The major themes present in Othello are Jealously, Betrayal and Appearance vs. Reality. Each one of these themes are reinforced throughout the play in Iago’s evil plot. They are represented or seen by Othello, Iago and Cassio and the relationship between them; dictating the motion of the play.
Othello is the main character of the play. He is a moorish general and head of the army of venice. He is a warrior, honest, and loves his new wife Desdemona very much. His only mistake is trusting his ensign, Iago too much and allowing Iago to come between his marriage. Iago makes Othello believe that his wife, Desdemona, is cheating on him.
Iago is Othello’s ensign, and the main villain of the play. He hoped to be promoted to the position of lieutament, but Othello chose Cassio over him. To get revenge, he brings forth a plot to convince Othello that Cassio and Desdemona, are having an affair. Iago is truly evil, and cares only about himself.
Cassio is Othello’s lieutanent who was chosen over the veteran soldier, Iago, for the position. Cassio is a young and handsome Florentine and is very polite with the ladies. By getting drunk and hurting Montano, Governor of Cyprus, he gets discharged from being Othello’s lieutanent.
The relationship between Othello and Iago is not sincere as Iago makes Othello and everyone else believe. Iago fools everyone into believing that he is an honorable man and loyal friend so that he can get punish Othello for not promoting him to lieutenant. No one ever suspects him of wrongdoing until the end of the play. By the first scene …
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…ssio is like a triangle where even though they are three different characters, they are connected in a way. Othello who has so much power as the general and head of the army, has a weakness in trusting people by their appearance. One of these persons is his ensign Iago, whose reputation is that of an “honest man”, but inside he is an evil person. His envy towards Othello drives him on deceiving him and Cassio into believing his supposed loyalty. Iago betrays him by plotting against him using Cassio who is manipulated and innocent of his evilness. Cassio’s only interest is getting the position as Othello’s lieutanent and by this he gets used by Iago, who disliked him from the beginning because that was the position he wanted to receive. By bringing Cassio in, we close the triangle understanding how the relationship between them dictate the motion of the play.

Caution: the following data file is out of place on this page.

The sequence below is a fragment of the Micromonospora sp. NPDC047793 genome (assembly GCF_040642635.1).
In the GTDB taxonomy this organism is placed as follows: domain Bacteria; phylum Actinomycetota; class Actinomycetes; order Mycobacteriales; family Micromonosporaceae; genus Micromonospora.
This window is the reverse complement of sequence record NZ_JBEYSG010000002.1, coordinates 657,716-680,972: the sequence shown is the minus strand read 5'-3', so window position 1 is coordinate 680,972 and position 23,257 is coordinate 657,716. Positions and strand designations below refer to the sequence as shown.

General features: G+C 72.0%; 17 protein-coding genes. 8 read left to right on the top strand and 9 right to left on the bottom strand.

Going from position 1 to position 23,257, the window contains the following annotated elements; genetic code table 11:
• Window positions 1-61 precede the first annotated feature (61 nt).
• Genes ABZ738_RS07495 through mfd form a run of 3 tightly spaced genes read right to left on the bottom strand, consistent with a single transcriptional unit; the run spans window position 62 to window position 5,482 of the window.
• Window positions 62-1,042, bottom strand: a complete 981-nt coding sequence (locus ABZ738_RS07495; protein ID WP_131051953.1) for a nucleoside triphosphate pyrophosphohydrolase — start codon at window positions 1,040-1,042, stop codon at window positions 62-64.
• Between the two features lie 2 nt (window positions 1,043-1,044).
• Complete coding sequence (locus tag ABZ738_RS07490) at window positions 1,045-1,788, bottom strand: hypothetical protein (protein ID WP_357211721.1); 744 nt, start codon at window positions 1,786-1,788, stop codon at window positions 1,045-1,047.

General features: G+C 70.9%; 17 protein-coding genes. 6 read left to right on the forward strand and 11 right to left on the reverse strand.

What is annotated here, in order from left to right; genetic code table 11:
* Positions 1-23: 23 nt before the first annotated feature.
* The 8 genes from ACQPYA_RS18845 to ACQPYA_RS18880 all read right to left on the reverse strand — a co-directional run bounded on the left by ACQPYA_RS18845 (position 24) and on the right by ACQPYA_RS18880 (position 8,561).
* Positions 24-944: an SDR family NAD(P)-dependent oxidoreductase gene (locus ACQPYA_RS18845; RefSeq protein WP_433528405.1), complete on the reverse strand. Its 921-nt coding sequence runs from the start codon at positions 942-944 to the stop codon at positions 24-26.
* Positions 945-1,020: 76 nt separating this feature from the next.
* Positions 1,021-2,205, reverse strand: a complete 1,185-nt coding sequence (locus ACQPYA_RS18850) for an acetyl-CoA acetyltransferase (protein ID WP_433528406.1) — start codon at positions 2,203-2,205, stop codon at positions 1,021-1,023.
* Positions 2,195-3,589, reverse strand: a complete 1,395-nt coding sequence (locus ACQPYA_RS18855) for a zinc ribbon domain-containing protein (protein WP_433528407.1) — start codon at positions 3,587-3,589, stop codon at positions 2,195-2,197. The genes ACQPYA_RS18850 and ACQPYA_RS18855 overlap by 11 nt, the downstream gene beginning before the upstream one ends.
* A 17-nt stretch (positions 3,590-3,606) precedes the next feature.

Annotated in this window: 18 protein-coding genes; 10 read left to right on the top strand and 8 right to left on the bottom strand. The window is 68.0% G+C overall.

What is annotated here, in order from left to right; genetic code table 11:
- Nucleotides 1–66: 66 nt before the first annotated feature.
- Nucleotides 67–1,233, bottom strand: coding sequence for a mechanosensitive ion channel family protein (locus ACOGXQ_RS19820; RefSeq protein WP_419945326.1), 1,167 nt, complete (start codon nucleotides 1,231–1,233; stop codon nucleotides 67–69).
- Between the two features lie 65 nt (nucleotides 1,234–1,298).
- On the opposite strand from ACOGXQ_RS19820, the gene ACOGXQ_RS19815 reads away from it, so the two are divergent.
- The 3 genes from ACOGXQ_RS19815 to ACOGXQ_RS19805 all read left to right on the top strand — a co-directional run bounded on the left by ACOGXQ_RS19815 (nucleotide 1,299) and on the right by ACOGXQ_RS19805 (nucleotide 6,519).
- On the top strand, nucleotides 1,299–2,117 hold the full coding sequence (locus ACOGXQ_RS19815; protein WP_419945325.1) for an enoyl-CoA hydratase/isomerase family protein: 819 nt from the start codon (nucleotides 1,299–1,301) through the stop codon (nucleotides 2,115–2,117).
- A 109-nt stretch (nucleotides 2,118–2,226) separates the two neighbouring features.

Spinning a Treacherous Web in Shakespeare’s Othello
Spinning a Treacherous Web in Othello
Like every Shakespearean tragedy there is often an untimely doom that ends the life of the “hero” or main character of the play. The main character’s doom only becomes the outcome when they are unable to better the wrongs they or others had committed. However, in this Shakespearean tragedy the person who drives the participants of this play to their doom, isn’t the main character Othello, but Iago, the motiveless character whose jealousy and rage drives him to commit crimes towards the people who believed him and considered him a trusting friend.
Iago understood human characteristics, which allowed him to get to the root of people’s problems. In Othello he saw innocence, and love; in Desdemona he saw purity and kindness; and in Cassio he saw a perfectionist. Iago lacked all of these features and so in order to end the happiness of all the characters, he decided to hit them where it hurt the most. In doing so he used Desdemona as a tool, because she was the object of everyone’s desire. Iago is a spider-like creature who in order to quench his hunger, entangles all of these characters into his skillfully crafted web that slowly and unknowingly drives them to their doom.
To better understand Iago’s effect on these different characters, it is important to look in to his own character. Iago’s motives are not clear, however, it is true that he despises Othello, and that he is jealous of the fact that Michael Cassio had taken over the role of lieutenant; a role that Iago wanted very badly. It is in the beginning of the play that Iago confesses to follow Othello but not be loyal to him,
I follow him to serve my turn upon him…
Were I the Moor I would not be Iago.
In following him, I follow but myself-
Heaven is my judge, not I for love and duty,
But seeming so for my peculiar end.
For when my outward action doth demonstrate
The native act and figure of my heart
In compliment extern, ‘tis not long after
But I will wear my heart upon my sleeve
For daws to peck at. I am not what I am. (1.1 43-67)
Iago is without any apparent feelings or remorse towards any of the other characters.